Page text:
Your problems are internal, maybe you should persue Zen or Chi Gung or something. You want to jump from a failing great nation to a failing never-ran nation? Toughen up and learn to survive in your own country, the Chinese century is going to be a bitch all over the world.
No flights at this time and the neighboring countries have sealed the borders because they don't want Nicaragua's problems.
Bring lots of masks, they wear them down here, too, but the good ones are hard to find.
Looks like all the negative things about living here have been set multiple times so i will point out a few of the good ones the people here are freaking amazing okay amazing, cost of life here it's relatively low when I mean by the ways you can get a decent-looking home in Managua for a couple hundred dollars gas is extremely expensive food nowadays it's extremely expensive but put that aside you have beautiful mountain views like I said people are humble it's just a different way of life totally and if that's what you're looking for forget about everything negative.
Going to put things in perspective NIC borders Costa Rica I've traveled back and forth several times. A home assistance in Costa Rica runs about $500 a month but in NIC u get the exact same home assistant for $200 a month that opens up all the free time do you have to spend with your loved ones
if you're traveling with kids this is definitely the place to bring your kids to explore a different way of life. So if you want to wake up in the morning everyday to a hot breakfast with coffee and a slow way of life. this is the place to be.
Hey Keywest, What do you mean by the balls to the wall approach. As far as I know they have just closed the borders and airport. In my opinion all of these measures are criminal since the 'virus' is just another respiratory flu. Don't you think that you should add more to your statistics, perhaps like 'in my area with a total population of X, 90% etc etc' and also quote how many have died from other flu's? People focus on bad and so they only see 90 and 95% and begin wailing and gnashing their teeth.
This virus has been killing predominantly older people.
It would have been less expensive to isolate and protect the oldsters, than suffer the lock downs and subsequent economic disruption.
Balls to the wall refers to Nicaragua's disinterest in taking any serious precautions. Recognizing that an economic disruption in Nicaragua would have more serious consequences than the virus was the official government position.
It would take more than a post to statistically describe the virus. The numbers tell a different story than the media tells. Whereas a month ago they emphasized deaths,, now they emphasize "cases". A lot of younger people are getting sick,, but they are not dying.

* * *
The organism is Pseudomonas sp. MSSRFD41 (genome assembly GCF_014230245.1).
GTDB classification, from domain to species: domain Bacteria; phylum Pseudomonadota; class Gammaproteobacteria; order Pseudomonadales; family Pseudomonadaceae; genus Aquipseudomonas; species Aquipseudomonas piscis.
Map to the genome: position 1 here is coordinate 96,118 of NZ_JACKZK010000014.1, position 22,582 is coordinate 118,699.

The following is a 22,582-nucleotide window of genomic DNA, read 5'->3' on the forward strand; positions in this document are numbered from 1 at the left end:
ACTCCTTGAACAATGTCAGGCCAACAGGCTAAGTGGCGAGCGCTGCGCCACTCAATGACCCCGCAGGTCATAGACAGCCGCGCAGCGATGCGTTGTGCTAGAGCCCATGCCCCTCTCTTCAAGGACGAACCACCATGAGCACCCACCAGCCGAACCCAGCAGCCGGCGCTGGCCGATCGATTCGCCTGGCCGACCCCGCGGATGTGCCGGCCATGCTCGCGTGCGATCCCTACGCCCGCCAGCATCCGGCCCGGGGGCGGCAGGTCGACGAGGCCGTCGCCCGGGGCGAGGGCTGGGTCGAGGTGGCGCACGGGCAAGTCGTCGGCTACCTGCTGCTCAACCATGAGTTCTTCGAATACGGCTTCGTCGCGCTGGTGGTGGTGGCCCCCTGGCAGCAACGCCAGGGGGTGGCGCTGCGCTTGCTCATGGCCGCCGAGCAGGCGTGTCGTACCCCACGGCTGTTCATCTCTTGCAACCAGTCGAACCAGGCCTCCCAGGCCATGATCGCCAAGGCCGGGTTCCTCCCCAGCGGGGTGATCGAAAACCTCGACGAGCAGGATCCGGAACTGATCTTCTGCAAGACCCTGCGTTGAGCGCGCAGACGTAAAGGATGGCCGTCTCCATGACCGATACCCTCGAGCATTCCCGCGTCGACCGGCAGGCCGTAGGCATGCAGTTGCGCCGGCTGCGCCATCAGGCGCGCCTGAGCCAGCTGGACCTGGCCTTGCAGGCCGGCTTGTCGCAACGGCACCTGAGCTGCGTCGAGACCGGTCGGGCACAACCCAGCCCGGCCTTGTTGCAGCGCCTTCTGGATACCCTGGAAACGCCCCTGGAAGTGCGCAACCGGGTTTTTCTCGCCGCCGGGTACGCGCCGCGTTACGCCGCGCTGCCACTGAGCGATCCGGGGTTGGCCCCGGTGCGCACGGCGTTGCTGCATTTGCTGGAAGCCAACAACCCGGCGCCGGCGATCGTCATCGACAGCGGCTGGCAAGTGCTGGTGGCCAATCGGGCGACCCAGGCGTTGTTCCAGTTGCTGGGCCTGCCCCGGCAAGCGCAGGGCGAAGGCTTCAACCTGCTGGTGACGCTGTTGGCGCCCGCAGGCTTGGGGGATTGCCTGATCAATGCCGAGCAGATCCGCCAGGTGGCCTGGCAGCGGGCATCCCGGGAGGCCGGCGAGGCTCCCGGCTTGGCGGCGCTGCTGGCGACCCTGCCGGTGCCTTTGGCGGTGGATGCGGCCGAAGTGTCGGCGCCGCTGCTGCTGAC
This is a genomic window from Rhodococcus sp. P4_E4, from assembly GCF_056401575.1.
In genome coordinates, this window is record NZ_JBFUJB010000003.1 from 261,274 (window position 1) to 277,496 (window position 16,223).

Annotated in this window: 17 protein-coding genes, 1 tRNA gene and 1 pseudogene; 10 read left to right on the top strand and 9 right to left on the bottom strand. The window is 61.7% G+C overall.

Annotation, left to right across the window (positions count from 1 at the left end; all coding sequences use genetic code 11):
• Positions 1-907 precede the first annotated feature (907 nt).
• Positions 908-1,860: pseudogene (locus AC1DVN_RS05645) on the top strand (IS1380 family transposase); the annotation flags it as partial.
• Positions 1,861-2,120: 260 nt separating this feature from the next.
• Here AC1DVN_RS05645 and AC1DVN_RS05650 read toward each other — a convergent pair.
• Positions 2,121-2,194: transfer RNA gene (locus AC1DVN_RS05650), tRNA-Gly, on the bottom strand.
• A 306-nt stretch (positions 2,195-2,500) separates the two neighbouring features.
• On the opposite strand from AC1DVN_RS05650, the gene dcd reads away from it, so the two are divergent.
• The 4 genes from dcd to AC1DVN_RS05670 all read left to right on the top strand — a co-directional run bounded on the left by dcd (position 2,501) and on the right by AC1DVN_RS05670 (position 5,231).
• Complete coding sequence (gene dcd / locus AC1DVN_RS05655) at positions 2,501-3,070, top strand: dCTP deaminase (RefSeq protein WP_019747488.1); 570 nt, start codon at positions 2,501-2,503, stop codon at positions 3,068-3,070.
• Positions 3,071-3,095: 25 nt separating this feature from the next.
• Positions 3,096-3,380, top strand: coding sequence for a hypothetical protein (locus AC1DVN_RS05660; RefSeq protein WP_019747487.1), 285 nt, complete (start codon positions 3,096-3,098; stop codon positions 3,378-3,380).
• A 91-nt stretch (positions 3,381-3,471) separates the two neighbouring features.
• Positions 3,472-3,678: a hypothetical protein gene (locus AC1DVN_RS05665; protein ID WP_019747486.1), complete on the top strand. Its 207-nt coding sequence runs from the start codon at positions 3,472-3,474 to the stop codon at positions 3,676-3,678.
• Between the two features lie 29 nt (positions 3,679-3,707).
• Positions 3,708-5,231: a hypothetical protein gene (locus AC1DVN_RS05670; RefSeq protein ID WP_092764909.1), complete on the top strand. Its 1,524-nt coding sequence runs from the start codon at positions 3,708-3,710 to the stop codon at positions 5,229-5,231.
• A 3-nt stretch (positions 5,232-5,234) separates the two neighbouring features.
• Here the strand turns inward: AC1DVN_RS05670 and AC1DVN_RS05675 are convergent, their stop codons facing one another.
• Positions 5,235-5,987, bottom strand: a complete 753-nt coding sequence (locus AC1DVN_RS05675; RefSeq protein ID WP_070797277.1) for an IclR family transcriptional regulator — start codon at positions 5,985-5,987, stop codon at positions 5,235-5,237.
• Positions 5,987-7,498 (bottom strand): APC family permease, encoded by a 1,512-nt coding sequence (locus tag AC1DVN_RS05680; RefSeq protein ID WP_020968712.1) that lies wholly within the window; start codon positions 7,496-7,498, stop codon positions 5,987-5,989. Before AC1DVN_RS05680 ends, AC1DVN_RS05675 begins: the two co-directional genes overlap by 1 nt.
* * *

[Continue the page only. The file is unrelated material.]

With the virus, even in developed countries, 85% of the cases discovered through symptoms or testing are not hospital variety. You go home, treat symptoms and recover. In about 30% of the the tested cases, people are asymptomatic. So the number can be misleading. Yes most feel sick, miss work, but not fatal by any means (and some feel fine). In the USA of the 15% hospitalized about 20% of those need intensive care treatment. So of "cases" about 3 in 100 people diagnosed/tested with it need intensive care treatment. At that point somewhere around 30% die..making the overall diagnosed with Covid to death number about 3 in 100. Not great, but not the end of time plague. And the deaths are dealing as they figure out the treatment. Remember we are basically 5 months into this disease and already starting to figure out treatment...not bad.
Thank you for clarifying. Every year there are new strains of virus and world has never shut down because of them. This is nothing more than a smash and grab by the BIS and its global system of central banks. Ancient scheme and works every time. This time however, they have shot for all the marbles. The 'cases' hype is even more ridiculous than the virus hype. You would think that finding 'cases' everywhere would indicate that the 'virus' has run its course, everyone has had it, crisis over, YAY. How anyone can fall for this is beyond me.
Well, I don't subscribe to the conspiracy theory for the virus. but I think events like this are a part of the new order of things in the world...ease of travel and the will to do so make it easy to transmit disease, or invasive species, etc. quickly and the speed of the spread to new areas enhances the effect when a new disease pops up far away from the origin. There is no immunity buffer. But as with this one, in addition to medicine, we see that some very simple procedures do a lot to control it....remember your momma telling you to wash your hands and not pick your nose?